A sniffling, crying D.B. read from a handwritten note and told the family of Stefanie Rengel how sorry he was for having stabbed her to death outside her home.

"I stand before you sentenced for the disgusting crime I committed. I hate myself for the decision I made that night. She died because of my actions," the 19-year-old said Thursday in court.

"To Stefanie's family: I am so sorry. To Stefanie: I am sorry."

Patricia Hung, Stefanie's mother and a Toronto police officer, bowed her head and wiped away a tear.

D.B. attacked Rengel, who once had a brief crush on him, on the evening of Jan. 1, 2008. He lured her outside with a telephone call and plunged a knife into her six times.

He did so at the behest of his girlfriend, 17-year-old Melissa Todorovic, who denied him sexual access unless he killed her perceived rival.

A jury convicted Todorovic of first-degree murder on March 20. On July 28, Justice Ian Nordheimer sentenced her as an adult to a term of life in prison with no possibility of parole for seven years.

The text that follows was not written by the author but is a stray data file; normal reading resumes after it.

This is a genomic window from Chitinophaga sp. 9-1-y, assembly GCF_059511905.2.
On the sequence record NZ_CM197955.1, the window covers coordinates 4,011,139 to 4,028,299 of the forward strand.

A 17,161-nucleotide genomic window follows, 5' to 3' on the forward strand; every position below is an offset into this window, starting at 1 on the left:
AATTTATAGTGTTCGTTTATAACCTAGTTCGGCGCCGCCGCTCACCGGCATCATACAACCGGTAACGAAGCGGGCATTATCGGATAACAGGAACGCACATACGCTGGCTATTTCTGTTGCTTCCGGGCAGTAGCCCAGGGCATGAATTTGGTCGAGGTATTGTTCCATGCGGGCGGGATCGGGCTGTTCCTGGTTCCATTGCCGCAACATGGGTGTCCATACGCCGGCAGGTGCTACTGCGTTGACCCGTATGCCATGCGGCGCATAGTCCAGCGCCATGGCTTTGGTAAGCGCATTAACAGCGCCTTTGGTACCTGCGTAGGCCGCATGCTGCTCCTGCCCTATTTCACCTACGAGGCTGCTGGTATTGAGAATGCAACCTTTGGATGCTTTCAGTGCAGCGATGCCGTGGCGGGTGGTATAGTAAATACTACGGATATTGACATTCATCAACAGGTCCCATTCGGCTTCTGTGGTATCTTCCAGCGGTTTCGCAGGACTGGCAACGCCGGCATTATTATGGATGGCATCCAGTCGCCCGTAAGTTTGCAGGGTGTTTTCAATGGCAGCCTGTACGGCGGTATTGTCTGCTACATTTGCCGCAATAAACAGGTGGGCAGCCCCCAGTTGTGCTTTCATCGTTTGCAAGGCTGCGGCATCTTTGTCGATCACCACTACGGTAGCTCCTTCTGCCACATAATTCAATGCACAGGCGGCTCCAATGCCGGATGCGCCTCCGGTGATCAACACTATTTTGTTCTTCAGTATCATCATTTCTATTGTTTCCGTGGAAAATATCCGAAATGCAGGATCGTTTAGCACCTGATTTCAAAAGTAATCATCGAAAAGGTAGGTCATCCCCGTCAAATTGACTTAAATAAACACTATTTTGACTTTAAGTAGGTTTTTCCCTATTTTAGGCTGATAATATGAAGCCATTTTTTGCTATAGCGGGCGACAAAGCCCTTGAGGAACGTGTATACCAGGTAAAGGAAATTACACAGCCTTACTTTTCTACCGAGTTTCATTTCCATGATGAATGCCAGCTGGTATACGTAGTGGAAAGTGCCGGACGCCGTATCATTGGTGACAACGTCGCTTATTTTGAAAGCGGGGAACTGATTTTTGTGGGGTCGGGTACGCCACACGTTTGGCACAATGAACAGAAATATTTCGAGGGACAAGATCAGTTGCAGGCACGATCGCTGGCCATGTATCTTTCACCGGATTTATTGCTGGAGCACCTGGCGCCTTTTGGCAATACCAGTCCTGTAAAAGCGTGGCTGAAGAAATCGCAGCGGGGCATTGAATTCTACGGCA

He will soon have to weigh whether or not to do the same with D.B., who pleaded guilty to first-degree murder on April 9, who cannot be named unless he is sentenced as an adult.

Crown prosecutor Robin Flumerfelt urged Nordheimer to go with an adult sentence, saying the offender was only four days shy of his 18th birthday when he murdered Rengel.

"Had he waited four days, we wouldn't be here, his penalty would have been automatic - life in prison - with no chance of parole for 25 years," said Flumerfelt.

If D.B. is sentenced as a young offender, he would serve six years in closed custody and four more in open custody. Flummerfelt said a youth sentence would leave D.B. completely unsupervised by the age of 28.

He described D.B.'s act as a "planned and deliberate killing ... he was stalking her like prey."

Defence lawyer Heather McArthur argued her client had spent months trying to fend off Todorovic's demands that he kill Rengel.

A defence-commissioned psychiatrist described teen murderer D.B. as "functionally retarded" in his emotional development.

In his presentation to the court, Dr. Derek Pallandi said he thinks Stefanie Rengel's killer would be best put in a youth facility rather than sentenced as an adult.

Because D.B. has an underdeveloped sense of self, he's at risk of becoming more antisocial if sentenced to serve a term in an adult prison, he said.

A Crown-commissioned psychiatrist has put D.B. at a moderate risk of reoffending in the next decade.

The hearing is to continue on Friday.

With a report from CTV Toronto's John Musselman